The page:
# Taking limit for $\left(\frac{1}{\delta} \log \left(1 + \frac{(e^{\delta u_1} -1 )(e^{\delta u_2} - 1)}{e^{\delta} -1}\right)\right)$

Find $$\lim_{\delta \to 0} \left(\frac{1}{\delta} \log \left(1 + \frac{(e^{\delta u_1} -1 )(e^{\delta u_2} - 1)}{e^{\delta} -1}\right)\right).$$

I was trying to prove this limit equals $u_1 u_2$. Not sure how to start but thought about using L'hopital's rule. Any hints will be helpful.

Context: This is frank's copulas and appears when I try to show independence.

The interesting part is the following:

Can we expand $\log \big(1 + \frac{(e^{\delta u_1}-1)(e^{\delta u_2}-1)}{e^\delta-1}\big)$ to show that it is equal to

$\delta u_1 u_2 - \frac{1}{2} \delta^2 ((u_1 - 1) u_1(u_2 - 1) u_2) + \frac{1}{12} \delta^3 u_1 (2 u_1^2 - 3 u_1 + 1) u_2 (2 u_2^2 - 3 u_2 + 1) - \frac{1}{24} \delta^4 ((u_1 - 1) u_1 (u_2 - 1) u_2 (u_1^2 (6 u_2^2 - 6 u_2 + 1) + u_1 (-6 u_2^2 + 6 u_2 - 1) + (u_2 - 1) u_2)) + \frac{1}{720} \delta^5 u_1 (2 u_1^2 - 3 u_1 + 1) u_2 (2 u_2^2 - 3 u_2 + 1) (u_1^2 (36 u_2^2 - 36 u_2 + 3) + u_1 (-36 u_2^2 + 36 u_2 - 3) + 3 u_2^2 - 3 u_2 - 1) + o(\delta^6)$

If we can calculate the coefficient of $\delta$ in $\frac{(e^{\delta u_1}-1)(e^{\delta u_2}-1)}{e^\delta-1}$, that will give us the answer directly (Since upon dividing by $\delta$, all the $o(\delta^2)$ terms, (i.e., the terms containing $\delta^2$ and higher powers of $\delta$) will $\to 0$ as $\delta \to 0$).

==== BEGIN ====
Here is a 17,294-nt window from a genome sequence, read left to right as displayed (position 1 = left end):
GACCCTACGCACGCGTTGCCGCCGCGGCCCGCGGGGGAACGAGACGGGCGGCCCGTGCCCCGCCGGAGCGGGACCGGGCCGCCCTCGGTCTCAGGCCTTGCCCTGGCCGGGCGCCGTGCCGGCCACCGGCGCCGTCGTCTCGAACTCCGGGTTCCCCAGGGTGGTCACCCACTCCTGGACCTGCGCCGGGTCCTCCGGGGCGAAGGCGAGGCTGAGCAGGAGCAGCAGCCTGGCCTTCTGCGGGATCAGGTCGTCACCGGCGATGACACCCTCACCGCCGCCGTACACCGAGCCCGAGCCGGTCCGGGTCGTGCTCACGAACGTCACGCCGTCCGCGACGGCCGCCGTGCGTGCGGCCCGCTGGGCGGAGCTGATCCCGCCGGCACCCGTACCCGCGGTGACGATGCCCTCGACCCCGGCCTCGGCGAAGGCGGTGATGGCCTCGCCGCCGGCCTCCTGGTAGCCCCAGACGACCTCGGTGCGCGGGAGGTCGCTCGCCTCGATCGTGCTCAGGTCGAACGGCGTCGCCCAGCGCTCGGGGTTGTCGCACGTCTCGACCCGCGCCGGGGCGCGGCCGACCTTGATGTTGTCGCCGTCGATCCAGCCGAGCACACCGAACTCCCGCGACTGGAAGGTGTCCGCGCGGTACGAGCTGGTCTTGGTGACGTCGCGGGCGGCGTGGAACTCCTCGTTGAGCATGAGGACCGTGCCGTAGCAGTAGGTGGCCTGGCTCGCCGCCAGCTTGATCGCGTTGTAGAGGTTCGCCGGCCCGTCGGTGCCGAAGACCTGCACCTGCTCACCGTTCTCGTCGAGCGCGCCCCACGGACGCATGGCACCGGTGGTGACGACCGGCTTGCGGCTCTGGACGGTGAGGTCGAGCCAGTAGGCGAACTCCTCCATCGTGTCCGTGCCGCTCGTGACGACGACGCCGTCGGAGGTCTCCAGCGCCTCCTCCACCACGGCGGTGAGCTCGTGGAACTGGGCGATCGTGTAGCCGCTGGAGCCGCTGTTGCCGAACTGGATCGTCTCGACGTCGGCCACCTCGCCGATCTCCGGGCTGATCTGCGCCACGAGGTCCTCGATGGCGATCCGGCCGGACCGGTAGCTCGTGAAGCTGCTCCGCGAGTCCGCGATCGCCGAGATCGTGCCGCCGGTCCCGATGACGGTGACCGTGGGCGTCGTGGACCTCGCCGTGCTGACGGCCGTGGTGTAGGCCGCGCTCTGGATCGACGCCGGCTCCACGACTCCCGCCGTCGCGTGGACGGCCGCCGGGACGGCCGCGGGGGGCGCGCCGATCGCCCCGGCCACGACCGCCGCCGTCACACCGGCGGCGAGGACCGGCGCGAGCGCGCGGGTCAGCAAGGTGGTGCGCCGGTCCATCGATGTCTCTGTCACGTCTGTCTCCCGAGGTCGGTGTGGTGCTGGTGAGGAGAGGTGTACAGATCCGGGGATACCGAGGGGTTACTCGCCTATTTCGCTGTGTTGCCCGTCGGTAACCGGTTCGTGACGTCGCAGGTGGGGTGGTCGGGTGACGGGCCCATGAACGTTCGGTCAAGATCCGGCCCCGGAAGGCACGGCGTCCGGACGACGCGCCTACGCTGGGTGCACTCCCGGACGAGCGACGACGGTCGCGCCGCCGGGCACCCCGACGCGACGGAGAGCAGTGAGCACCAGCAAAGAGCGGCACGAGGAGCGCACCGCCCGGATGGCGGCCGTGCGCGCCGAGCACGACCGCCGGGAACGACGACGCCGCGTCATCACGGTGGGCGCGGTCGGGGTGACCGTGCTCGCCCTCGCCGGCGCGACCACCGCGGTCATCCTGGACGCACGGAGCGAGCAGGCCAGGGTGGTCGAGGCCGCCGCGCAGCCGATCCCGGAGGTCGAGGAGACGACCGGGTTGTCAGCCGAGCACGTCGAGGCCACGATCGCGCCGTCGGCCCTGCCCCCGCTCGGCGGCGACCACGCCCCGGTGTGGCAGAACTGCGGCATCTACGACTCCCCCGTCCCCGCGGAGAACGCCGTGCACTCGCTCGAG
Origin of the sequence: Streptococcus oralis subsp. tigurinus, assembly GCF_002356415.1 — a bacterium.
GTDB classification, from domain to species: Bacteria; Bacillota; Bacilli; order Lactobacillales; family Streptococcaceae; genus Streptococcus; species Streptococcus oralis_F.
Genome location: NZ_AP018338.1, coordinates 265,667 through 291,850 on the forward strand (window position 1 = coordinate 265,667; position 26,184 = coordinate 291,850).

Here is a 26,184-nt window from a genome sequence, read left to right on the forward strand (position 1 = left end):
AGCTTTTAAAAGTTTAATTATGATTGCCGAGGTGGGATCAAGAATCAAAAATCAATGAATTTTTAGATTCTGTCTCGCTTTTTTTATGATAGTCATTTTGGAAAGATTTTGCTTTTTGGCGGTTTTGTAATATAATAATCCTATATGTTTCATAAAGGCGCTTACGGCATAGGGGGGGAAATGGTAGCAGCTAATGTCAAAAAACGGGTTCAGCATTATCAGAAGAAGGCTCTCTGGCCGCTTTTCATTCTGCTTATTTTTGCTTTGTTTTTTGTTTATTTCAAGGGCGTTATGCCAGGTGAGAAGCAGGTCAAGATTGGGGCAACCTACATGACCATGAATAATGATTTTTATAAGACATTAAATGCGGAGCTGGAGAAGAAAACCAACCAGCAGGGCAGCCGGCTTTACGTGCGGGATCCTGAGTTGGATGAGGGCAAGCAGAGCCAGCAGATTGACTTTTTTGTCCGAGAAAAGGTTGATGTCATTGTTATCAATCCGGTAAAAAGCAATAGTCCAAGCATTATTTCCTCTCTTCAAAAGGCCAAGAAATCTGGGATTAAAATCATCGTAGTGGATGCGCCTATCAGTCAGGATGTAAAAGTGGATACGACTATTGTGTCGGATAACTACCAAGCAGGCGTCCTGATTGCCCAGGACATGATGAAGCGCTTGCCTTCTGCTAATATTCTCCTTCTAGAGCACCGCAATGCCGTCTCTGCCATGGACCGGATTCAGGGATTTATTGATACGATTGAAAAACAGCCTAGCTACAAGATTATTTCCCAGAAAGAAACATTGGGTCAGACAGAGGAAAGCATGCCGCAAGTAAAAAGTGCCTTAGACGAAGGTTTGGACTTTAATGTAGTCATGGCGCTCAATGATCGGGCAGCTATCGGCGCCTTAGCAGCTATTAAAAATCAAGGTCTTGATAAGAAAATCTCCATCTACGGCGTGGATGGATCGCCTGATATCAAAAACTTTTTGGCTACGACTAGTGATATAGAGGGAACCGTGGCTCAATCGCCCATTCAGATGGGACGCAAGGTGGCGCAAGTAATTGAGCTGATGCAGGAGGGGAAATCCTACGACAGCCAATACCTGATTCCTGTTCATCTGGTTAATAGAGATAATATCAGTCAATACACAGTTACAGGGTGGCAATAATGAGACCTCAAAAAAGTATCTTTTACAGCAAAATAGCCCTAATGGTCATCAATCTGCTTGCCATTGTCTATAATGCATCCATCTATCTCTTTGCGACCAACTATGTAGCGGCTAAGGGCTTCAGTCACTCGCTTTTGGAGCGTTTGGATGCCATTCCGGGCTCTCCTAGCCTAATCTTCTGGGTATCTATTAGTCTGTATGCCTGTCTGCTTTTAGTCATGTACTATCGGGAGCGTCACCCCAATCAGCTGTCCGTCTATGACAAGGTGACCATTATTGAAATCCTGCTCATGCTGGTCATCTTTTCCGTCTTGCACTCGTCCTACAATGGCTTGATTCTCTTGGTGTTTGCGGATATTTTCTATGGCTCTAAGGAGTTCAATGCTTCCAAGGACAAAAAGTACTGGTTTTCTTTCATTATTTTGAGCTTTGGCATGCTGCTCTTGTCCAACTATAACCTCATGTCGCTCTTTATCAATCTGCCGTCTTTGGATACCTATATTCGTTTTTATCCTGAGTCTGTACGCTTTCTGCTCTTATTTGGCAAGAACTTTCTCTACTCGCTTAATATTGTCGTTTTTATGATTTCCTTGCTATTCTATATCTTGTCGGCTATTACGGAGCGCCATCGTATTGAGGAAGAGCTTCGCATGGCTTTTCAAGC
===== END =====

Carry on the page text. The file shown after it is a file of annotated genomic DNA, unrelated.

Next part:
How do we find the coefficient of $\delta$?

Let $\frac{(e^{\delta u_1}-1)(e^{\delta u_2}-1)}{e^\delta-1} = a_0 + a_1 \delta + a_2 \delta^2 + \ldots$

Or, $(e^{\delta u_1}-1)(e^{\delta u_2}-1) = (a_0 + a_1 \delta + a_2 \delta^2 + \ldots)(e^\delta-1)$

Or, $(1 + \delta u_1 + \ldots -1)(1 + \delta u_2 + \ldots -1) = (a_0 + a_1 \delta + a_2 \delta^2 + \ldots)(1 + \delta + \ldots -1)$

Comparing the coefficients of $\delta$ and $\delta^2$ from both sides, we find $a_0 = 0$ and $a_1 = u_1u_2$

• it looks like taylor expansion but i'm not too sure how you ended up with that. Is it very tedious? Nov 9, 2017 at 6:44
• do we get the coefficient by long division after using taylor explansion? why does the coefficient lead to the answer? Nov 9, 2017 at 22:20
• ah yeah i haven't really seen that series expansion before or why that occurs Nov 9, 2017 at 22:56
• For example, see this: math.stackexchange.com/questions/878374/taylor-series-of-ln1x
– PTDS
Nov 9, 2017 at 23:06
• alright that part makes sense but what about the part for getting the coefficient of $\delta^2$ Nov 9, 2017 at 23:13